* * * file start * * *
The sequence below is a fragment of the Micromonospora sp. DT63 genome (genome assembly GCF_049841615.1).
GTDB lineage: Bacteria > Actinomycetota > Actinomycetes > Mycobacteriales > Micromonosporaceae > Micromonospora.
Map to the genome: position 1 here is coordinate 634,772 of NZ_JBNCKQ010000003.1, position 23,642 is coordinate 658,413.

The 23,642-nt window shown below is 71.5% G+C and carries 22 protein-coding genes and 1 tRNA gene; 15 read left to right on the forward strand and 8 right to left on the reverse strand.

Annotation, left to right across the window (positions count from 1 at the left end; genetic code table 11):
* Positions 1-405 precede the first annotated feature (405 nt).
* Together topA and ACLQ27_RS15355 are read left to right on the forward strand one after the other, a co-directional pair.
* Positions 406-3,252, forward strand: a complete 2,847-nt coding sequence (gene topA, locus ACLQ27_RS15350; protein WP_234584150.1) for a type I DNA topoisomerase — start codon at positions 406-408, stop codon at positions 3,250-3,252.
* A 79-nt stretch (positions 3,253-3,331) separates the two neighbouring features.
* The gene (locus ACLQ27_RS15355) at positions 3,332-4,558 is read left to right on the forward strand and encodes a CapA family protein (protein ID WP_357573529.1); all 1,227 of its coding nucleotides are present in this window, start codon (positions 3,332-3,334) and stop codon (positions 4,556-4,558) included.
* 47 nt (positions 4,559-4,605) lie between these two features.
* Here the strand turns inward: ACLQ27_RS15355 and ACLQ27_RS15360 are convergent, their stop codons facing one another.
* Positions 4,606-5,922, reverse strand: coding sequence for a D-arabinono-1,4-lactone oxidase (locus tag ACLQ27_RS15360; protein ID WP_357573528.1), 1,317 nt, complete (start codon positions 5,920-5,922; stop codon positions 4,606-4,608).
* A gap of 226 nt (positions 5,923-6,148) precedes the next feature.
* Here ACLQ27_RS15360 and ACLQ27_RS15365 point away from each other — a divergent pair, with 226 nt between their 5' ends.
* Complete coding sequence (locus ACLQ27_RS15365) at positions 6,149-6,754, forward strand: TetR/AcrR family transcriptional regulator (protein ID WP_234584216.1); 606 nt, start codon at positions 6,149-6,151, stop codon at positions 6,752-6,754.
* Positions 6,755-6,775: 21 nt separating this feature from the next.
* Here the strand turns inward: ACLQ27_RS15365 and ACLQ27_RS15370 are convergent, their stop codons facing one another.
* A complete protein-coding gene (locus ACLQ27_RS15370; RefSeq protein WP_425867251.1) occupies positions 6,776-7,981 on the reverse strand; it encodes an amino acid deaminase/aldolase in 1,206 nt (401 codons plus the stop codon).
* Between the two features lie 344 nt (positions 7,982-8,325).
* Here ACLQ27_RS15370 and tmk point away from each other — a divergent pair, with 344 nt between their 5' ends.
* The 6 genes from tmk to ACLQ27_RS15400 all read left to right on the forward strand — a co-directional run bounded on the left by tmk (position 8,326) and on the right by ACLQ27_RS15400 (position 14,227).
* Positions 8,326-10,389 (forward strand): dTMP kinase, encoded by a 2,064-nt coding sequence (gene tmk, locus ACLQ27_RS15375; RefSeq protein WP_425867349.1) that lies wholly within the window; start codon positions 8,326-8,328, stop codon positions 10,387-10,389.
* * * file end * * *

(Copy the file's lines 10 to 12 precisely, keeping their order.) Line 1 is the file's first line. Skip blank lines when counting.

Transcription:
* The gene (locus ACLQ27_RS15355) at positions 3,332-4,558 is read left to right on the forward strand and encodes a CapA family protein (protein ID WP_357573529.1); all 1,227 of its coding nucleotides are present in this window, start codon (positions 3,332-3,334) and stop codon (positions 4,556-4,558) included.
* 47 nt (positions 4,559-4,605) lie between these two features.
* Here the strand turns inward: ACLQ27_RS15355 and ACLQ27_RS15360 are convergent, their stop codons facing one another.